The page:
Jacobs’ homer caps Royals’ series of comebacks in 4-3 victory over Tigers

DETROIT | Let’s just say Mike Jacobs was overdue.

So when he unloaded on a Fernando Rodney changeup in the ninth inning Monday night and sent a towering homer into the right-field, well, the Royals can only hope it’s the start of something good.

Jacobs’ homer provided the winning run in a 4-3 victory over the Detroit Tigers at Comerica Park.

It was his first homer in 73 at-bats dating to June 5 in Toronto. So, naturally, the Royals, in the time-honored tradition, went into silent mode when Jacobs returned to the dugout.

“I looked up and thought, `Man, where’d everybody go?’” he said. “Right away, I recognized what they were doing. It was pretty cool.”

Jacobs responded by high-fiving the air.

“I’ve got to play along with them,” he said. “It just felt good to finally do something to help this team.”

The homer was his 11th of the season, snapped a 3-3 tie and boosted the Royals to their third straight victory. It also moved them, at 36-46, back to within eight games of first-place Detroit, 44-38, in the American League Central Division.

Until Jacobs’ blast, the Royals’ attack consisted primarily of Willie Bloomquist, who had a homer in the sixth inning that erased a 1-0 deficit and a two-run triple that provided a 3-2 lead in the eighth.

“I’m not even in that situation if not for Bloomy having the night that he had,” Jacobs said. “When he hit that homer, he came into the dugout yelling to everybody that he’d just hit his career high in homers. Then he hits a two-run triple.”

The homer was Bloomquist’s second of the year, which matched a career high set in 2004 and repeated in 2007. He now has 14 in 1,456 career at-bats. His triple was his third hit of the game and came on a 98-mph fastball from reliever Joel Zumaya.

“It’s kind of nice,” Bloomquist said, “not having to steal second and steal third to get into scoring position. With Zumaya, he throws gas. He supplies all of the power. The ball got in the gap.”

The Tigers pulled even against Roman Colon in their eighth before Jacobs produced the game-winner by crushing a 1-1 changeup from Rodney with one out in the ninth.

“It has been a while,” Jacobs said. “It’s been a long while. Obviously, it felt real good.”

Joakim Soria made it three saves in three days by working through the Tigers in their ninth inning. Colon, 1-0, got the victory after blowing a save in the eighth inning.

Rodney, 0-2, was the loser.

Detroit put the tying run aboard in the ninth inning when Gerald Laird’s sharp one-out grounder ate up shortstop Tony Peña, who had just entered the game as a defensive replacement.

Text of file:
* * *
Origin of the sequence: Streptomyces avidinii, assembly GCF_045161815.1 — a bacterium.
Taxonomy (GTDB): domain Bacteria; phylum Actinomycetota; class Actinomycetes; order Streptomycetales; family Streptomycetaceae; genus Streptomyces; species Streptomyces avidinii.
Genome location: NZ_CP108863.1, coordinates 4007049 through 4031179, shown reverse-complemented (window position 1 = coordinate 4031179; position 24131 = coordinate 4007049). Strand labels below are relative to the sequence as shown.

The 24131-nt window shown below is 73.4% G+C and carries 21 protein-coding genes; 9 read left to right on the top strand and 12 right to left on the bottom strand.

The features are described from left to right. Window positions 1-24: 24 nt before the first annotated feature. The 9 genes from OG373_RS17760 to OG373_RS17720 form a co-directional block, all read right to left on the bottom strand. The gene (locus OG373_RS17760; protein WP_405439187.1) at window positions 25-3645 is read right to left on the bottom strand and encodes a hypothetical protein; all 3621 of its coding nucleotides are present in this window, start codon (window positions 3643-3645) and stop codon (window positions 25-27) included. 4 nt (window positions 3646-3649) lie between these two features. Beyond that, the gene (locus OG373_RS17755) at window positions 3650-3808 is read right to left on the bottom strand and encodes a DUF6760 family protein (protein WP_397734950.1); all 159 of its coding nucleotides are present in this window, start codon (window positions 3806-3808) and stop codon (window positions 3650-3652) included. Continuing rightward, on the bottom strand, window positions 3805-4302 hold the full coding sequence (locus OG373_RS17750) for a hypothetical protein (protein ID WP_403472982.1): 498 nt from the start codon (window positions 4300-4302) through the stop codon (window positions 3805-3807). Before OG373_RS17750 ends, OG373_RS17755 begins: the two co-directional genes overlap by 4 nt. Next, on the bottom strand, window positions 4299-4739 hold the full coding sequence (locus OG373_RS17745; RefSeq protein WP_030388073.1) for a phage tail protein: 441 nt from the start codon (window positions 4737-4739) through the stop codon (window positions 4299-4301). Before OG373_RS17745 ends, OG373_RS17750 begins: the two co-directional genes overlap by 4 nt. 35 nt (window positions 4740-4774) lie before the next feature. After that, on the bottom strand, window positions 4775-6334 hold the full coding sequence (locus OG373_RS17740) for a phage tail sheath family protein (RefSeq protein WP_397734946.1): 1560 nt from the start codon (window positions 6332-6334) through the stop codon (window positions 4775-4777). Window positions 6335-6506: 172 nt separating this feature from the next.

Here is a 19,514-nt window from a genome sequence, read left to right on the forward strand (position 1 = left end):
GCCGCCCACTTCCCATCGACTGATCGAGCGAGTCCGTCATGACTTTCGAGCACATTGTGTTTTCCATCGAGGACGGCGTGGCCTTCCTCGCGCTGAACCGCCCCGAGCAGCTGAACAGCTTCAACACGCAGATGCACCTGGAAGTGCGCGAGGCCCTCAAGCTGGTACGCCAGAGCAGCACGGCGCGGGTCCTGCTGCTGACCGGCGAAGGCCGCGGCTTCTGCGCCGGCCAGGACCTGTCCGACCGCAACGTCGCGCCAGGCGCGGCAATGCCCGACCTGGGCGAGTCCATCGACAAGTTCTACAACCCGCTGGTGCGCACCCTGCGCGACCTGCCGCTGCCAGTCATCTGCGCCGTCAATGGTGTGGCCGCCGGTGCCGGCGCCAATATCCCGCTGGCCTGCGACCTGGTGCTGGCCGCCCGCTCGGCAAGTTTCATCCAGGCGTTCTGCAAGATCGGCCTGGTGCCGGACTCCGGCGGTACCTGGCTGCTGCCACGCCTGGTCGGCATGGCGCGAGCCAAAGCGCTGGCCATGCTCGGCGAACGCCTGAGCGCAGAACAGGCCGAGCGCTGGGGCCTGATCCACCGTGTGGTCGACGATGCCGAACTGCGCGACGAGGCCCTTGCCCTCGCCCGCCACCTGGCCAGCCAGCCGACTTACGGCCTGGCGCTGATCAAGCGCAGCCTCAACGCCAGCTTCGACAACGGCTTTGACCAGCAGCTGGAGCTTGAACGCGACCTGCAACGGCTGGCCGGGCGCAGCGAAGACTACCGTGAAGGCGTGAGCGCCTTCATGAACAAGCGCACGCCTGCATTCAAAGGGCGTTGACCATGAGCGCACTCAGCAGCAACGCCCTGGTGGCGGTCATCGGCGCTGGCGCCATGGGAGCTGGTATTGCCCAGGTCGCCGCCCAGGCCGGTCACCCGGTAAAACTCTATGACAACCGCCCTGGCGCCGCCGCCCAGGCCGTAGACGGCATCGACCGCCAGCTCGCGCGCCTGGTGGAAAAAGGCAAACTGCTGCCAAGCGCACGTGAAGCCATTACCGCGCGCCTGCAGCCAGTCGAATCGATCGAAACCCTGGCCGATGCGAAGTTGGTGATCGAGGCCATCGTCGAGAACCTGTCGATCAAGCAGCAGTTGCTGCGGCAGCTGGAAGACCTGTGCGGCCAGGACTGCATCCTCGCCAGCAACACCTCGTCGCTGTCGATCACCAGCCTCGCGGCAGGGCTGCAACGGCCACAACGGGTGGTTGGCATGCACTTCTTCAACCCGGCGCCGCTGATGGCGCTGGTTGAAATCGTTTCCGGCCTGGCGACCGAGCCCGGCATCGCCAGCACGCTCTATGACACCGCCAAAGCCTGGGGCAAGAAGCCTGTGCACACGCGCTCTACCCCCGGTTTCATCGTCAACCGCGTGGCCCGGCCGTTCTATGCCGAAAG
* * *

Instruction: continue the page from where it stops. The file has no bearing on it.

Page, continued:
That single snapped a streak of 14 straight hitters retired by Soria over his last five appearances. Soria shrugged it off by striking out pinch-hitter Ramon Santiago and Curtis Granderson.

Detroit built leads of 1-0 and 2-1 against Royals starter Gil Meche by sandwiching Bloomquist’s homer with a pair of solo blasts: Marcus Thames led off the second inning with a boomer before Ryan Raburn hit a two-out shot in the sixth.

“I had (allowed) just two home runs in 14 starts,” Meche said. “Now, I’ve given up seven home runs in my last four. They’re coming in bunches. I’m not bouncing pitches when I need to.

“Both of those pitches, I was trying to bounce. Both on 2-2 counts. They were corner away but thigh high, up enough to where they could just get out there and hook it.”

Raburn’s homer came after Bloomquist tied the game earlier in the inning and so annoyed Meche that he walked the next two hitters, which pushed his pitch count to 114 and forced his exit.

Juan Cruz stranded both runners and worked a one-two-three seventh. He was positioned for the victory before the Tigers scored against Colon.

Detroit starter Armando Galarraga settled for a no-decision after limiting the Royals to one run and five hits in seven innings.

Zumaya inherited a 2-1 lead to start the eighth, but the Royals stirred immediately when Miguel Olivo produced a leadoff single. A walk to David DeJesus preceded Bloomquist’s triple into the right-center gap.

The Royals stranded Bloomquist at third with one out, which proved costly when Raburn delivered an RBI double against Colon.

But it all simply set the stage for Jacobs.

“I’ve been struggling so much this year,” he said, “and I’m working my (backside) off trying to get back to what this team thought it was getting when it traded for me. Hopefully, it’s something that’s going to get me going.”

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